Understanding how Cochlear Implants Work and What They Do.
To gain a clear understanding of how cochlear implants work, a sensible starting point will be to also take a closer look at the physiology of the hearing process. The ear consists of three distinct compartments. The first and the only one that is visible to others is the outer ear. It consists of a roughly shell-shaped external portion, termed the pinna, which surrounds the entrance to a narrow channel known as the ear canal. Together they form a funnel-like structure that focusses incoming soundwaves onto a membrane known as tympanum or, more commonly, the eardrum. Beyond the membrane is a chain of three tiny bones, the first of which is in contact with the eardrum, while the last impinges on the window to the inner ear.
Up to this point, how cochlear implants work is different from the way in which a healthy human ear operates. That is to say that each depends upon different means to conduct sound signals to the inner ear. Where there may be problems with the sensory organs of the middle, the processes are also markedly different. Implants relay radio signals from an external microphone and transmitter to an embedded receiver and thence via an electrode array to the inner ear. In a healthy ear, the tympanic membrane vibrates in response to sounds and those vibrations are then relayed via the three tiny bones mentioned earlier, completing the conduction process by agitating the cochlear window.
Beyond this window lies a fluid filled structure that is lined by delicate hair cells. If damaged or absent, how the cochlear implant will work is to stimulate the auditory nerve directly by means of a pulsed electrical signal generated by a speech processor and delivered by means of the electrode array. By contrast, in the healthy ear, movements produced in the cochlear fluid as a result of the vibrating window serve to agitate the hair cells. These, in turn, respond not with an electrical signal but a nerve impulse which will also be delivered to the brain by the auditory nerve.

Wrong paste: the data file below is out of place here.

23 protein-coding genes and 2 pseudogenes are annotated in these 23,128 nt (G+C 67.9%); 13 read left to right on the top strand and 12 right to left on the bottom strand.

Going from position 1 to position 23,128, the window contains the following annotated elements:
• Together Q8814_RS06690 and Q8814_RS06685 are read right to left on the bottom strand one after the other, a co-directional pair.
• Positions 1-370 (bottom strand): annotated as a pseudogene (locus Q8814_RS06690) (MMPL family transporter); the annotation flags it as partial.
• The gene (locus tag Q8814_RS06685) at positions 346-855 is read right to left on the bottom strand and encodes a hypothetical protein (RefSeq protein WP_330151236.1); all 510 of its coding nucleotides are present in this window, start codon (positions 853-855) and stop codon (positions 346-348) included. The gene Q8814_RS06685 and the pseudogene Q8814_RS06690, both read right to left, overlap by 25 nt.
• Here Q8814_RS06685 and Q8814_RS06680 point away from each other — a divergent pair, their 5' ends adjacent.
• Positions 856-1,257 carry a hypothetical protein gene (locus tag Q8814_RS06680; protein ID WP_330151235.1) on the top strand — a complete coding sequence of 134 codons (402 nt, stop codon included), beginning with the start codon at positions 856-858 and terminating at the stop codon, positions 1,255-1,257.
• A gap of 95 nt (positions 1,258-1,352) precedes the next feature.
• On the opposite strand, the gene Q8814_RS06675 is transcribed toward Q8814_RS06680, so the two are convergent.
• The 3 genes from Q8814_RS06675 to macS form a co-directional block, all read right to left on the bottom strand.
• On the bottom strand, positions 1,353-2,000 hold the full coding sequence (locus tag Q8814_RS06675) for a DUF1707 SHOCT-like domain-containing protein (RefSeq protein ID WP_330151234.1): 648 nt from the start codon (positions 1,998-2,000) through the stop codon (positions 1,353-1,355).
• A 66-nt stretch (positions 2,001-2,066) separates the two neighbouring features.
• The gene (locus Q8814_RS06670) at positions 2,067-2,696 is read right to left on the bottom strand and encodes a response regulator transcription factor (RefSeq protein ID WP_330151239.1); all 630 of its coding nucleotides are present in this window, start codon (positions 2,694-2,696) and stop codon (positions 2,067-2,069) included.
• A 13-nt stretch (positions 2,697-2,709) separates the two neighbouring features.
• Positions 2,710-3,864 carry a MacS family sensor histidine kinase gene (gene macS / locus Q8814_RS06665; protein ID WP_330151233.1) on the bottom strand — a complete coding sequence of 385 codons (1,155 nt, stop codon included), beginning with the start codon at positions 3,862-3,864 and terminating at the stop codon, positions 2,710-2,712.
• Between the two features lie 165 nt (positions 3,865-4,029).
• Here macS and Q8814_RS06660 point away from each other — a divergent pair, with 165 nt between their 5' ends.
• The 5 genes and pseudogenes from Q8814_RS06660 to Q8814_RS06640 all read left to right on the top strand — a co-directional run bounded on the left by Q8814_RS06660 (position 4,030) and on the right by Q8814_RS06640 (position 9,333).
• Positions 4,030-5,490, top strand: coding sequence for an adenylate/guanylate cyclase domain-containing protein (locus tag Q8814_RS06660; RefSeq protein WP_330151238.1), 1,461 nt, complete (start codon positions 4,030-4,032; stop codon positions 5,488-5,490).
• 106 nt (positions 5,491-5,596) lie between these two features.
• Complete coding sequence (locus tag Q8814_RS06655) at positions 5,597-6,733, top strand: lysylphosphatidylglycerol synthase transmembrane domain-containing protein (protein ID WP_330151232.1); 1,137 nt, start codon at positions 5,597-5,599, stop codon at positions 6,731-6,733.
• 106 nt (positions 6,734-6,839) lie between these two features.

Given the different nature of the natural and artificial signals transmitted to the auditory region of the brain, it is not too surprising that these provoke differing responses. While the electrical signals, like the neural impulses, match the amplitude and frequency of the original external sounds, they result in a different perception of sound that at first may seem unfamiliar. Just how well and how quickly cochlear implants will work for any given individual will therefore depend upon the ease with which he or she is able to adapt to the new sound experience.
The fact that tens of thousands of these devices have been implanted successfully since the technology became viable is testament to the fact that, for any candidate who has been screened effectively and deemed as eligible, the benefits can be life-changing. Children deaf from birth with no experience of sound, as well as those whose hearing has become impaired later in life, will need a period of rehabilitation but will soon be able to recognise speech and interact effectively both at home and in the workplace.